talk to people in person. To hear them say things, however well intentioned...that just proved they had no idea what I was going through. I wondered if this was how I'd always feel...isolated by the pain of either losing a child or living with a child with severe medical issues. The fear and pain were so intense that I felt like my body was just functioning on auto pilot while my mind and heart were at war. I knew God was with me, I saw people’s prayers being answered, but I couldn’t FEEL it. All I could feel was some mixture of numbness and terror. There was one time in particular when he was having tests done and he was crying so hard and nobody could calm him and it didn’t seem like the oxygen was working...there was so much panic and I got sent out of the room and I broke down in the hallway and I thought this is it. It’s over. Some nurses walked by and asked if I was ok and I couldn’t even answer. How do you answer? And where is God when you are facing the absolute bleakest moment? That night I thought of the footprints poem... “when you see only one set of is then that I carried you.” I may not have felt completely hopeful and peaceful in that exact moment but it was God who gave me the strength to not completely lose my mind when I felt like I was losing everything else. Maybe he didn’t fix it all...although in the end our son HAS experienced healing and we give God so much glory for that....but we walked through some HORRIBLE times and experienced things I would not wish on ANY parent. The key thing though is that God did and is walking with us. And I think walk is the key’s a journey. I thought that if our son was somehow cured I’d feel better. That my paranoia about his health, my anxiety about being out in public, being around people who coughed or sneezed, my fears, obsessions, and panic and the constant state of stress would stop. But they didn’t. It is only now in the last few weeks that things are SLOWLY starting to ease up. I started seeing a Christian counsellor who has told me that I am experiencing Post Traumatic Stress Dissorder due to the experience. She is helping me to work through a lot of the trauma and in the process to discover a lot about myself and how I deal with things. For entire life I believed I was an extrovert and just recently realized I am very much an introvert. It sounds silly to only realize something like that about yourself at 25...even my husband told me “How could you not know?” but I guess I was raised to be extroverted and always just believed I was...never realizing that the heart of me did not react that way at all. Just learning things like that about myself and being okay with them...learning how I need to respond to stuff...being okay with the way I need to respond to stuff....helps. What I am understanding from this journey is that sometimes life REALLY hurts...and even then God is there. Maybe not in this way that makes everything feel better right then...but to give an ounce of strength to take the next step and eventually ...when you’re ready, to make something out of that pain. To sum up where I’m at lately I often think of the Chorus to the Sara Groves song..Less like Scars. “And I feel you here and you’re picking up the pieces, forever faithful. It seemed out of my hands a bad situation. But you are able. And in your hands the pain and hurt seem less like scars...and more like Character.”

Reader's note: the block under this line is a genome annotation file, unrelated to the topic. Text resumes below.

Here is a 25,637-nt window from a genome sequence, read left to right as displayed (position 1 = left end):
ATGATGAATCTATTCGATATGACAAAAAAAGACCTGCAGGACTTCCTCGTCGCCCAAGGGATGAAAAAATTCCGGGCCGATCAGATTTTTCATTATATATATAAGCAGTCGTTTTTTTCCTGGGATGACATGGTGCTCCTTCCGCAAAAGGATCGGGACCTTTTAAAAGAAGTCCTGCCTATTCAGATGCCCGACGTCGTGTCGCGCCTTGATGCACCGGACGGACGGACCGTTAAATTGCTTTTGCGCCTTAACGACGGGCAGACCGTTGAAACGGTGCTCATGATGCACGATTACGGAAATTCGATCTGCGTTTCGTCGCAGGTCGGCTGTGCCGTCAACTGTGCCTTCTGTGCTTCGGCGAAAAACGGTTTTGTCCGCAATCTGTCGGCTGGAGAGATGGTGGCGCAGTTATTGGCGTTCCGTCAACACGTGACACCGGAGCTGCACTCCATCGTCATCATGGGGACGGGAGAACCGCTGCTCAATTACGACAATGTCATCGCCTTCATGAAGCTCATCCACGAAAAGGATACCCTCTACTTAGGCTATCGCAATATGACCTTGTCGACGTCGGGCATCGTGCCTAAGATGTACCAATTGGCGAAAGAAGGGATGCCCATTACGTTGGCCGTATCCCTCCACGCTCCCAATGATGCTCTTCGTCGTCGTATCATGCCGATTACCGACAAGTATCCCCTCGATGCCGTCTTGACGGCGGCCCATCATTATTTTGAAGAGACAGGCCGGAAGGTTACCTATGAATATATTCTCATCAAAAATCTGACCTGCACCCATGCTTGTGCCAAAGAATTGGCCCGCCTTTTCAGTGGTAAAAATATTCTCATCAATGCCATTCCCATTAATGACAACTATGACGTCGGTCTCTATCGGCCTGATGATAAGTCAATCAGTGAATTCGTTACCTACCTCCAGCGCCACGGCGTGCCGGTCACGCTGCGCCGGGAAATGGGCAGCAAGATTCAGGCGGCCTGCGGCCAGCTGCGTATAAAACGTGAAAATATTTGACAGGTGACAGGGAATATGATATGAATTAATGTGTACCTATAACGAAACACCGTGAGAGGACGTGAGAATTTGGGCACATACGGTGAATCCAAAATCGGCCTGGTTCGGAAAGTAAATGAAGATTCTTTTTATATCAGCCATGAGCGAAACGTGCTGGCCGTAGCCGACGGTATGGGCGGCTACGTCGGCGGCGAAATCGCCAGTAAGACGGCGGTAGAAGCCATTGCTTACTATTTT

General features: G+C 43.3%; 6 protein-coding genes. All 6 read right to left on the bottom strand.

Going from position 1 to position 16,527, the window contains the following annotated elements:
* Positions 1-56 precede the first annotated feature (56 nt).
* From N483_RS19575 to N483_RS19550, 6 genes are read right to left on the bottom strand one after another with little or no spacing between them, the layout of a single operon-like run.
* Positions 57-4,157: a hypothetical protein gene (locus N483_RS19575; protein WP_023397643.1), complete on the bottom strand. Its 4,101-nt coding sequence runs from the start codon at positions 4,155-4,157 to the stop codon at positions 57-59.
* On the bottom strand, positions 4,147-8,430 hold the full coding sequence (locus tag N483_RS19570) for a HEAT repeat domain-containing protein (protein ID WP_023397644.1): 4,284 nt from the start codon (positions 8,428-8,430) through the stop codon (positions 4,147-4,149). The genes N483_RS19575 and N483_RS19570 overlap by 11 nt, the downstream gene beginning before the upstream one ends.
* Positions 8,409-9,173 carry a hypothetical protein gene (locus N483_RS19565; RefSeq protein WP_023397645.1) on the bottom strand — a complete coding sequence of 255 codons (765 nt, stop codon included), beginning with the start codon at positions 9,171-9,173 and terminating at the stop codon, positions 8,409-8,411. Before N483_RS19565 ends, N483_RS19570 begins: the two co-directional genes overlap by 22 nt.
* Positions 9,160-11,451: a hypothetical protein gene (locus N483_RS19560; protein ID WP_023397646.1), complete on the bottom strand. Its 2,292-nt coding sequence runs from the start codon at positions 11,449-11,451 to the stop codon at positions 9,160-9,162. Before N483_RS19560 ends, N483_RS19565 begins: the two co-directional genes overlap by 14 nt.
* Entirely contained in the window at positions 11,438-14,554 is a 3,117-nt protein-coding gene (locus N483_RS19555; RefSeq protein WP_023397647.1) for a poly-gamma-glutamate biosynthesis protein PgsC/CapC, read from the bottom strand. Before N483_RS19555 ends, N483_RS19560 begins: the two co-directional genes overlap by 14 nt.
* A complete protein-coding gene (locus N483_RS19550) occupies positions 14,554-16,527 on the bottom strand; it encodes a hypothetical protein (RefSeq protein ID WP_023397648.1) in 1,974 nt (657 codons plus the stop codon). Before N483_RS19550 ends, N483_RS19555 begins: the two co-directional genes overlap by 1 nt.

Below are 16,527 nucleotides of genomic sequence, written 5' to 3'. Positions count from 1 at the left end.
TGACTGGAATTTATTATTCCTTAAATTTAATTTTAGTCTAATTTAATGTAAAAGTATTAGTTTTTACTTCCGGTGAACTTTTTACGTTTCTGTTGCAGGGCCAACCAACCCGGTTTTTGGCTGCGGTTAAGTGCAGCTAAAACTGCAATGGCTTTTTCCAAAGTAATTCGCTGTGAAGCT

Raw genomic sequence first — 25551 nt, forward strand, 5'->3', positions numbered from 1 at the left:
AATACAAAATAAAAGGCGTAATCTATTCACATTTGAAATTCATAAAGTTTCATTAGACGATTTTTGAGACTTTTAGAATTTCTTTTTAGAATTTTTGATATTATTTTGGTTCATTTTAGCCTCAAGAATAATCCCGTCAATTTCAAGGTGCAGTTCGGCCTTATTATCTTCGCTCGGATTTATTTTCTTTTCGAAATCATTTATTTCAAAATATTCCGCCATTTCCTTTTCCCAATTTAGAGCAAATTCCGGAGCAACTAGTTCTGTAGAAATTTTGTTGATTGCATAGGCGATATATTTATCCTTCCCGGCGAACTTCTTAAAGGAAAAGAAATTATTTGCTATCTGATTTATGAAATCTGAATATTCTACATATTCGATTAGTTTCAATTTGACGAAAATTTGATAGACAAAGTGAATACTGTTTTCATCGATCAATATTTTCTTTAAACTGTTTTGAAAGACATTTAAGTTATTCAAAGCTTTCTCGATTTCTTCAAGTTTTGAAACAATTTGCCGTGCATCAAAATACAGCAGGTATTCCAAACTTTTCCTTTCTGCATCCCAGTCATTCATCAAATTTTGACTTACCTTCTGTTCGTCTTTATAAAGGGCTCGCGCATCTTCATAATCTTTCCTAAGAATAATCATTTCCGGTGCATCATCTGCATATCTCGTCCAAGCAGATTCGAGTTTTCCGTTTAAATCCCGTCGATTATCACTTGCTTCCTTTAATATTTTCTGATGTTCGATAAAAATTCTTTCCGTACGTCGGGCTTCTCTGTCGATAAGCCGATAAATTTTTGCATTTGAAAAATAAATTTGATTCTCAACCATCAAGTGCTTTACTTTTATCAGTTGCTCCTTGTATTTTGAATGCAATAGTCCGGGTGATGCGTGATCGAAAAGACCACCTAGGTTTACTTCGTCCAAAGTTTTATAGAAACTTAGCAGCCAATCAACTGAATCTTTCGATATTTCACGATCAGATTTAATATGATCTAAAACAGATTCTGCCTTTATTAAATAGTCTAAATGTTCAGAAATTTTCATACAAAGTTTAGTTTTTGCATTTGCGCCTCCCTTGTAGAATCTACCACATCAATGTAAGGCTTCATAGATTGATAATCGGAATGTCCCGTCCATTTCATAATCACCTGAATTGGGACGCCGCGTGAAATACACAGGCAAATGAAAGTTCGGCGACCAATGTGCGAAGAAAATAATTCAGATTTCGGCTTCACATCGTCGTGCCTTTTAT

I’m going to play that song now for you.

It's been a hard year , But I'm climbing out of the rubble
These lessons are hard , Healing changes are subtle But every day it's

Less like tearing, more like building
Less like captive, more like willing
Less like breakdown, more like surrender
Less like haunting, more like remember

And I feel you here , And you're picking up the pieces
Forever faithful
It seemed out of my hands, a bad situation
But you are able
And in your hands the pain and hurt
Look less like scars and more like

Less like a prison, more like my room
It's less like a casket, more like a womb
Less like dying, more like transcending
Less like fear, less like an ending

And I feel you here , And you're picking up the pieces
Forever faithful
It seemed out of my hands, a bad situation
But you are able
And in your hands the pain and hurt
Look less like scars

Just a little while ago I couldn't feel the power or the hope
I couldn't cope, I couldn't feel a thing
Just a little while back I was desperate, broken, laid out, hoping
You would come

And I need you
And I want you here
And I feel you

And I know you're here , And you're picking up the pieces
Forever faithful
It seemed out of my hands, a bad, bad situation
But you are able

And in your hands the pain and hurt
Look less like scars (x3)

And more like Character


Rus and Bonnie Reimer said...

Oh Carissa, I wanted to cry when I read this! Memories and emotions came flooding back. I still remember how excited I was to go to the Taylor Swift concert with you, and to spend time with someone who understood what I was going through with Maddie: to not have to explain sudden tears, or lack thereof, and who could comprehend the utter helplessness of it all. I was so excited to see you and your little man recently and to hear him cry without pain! Thanks so much for sharing your heart. And be encouraged; you're not alone!

Chelsa said...

great great post!!! good to hear from you again!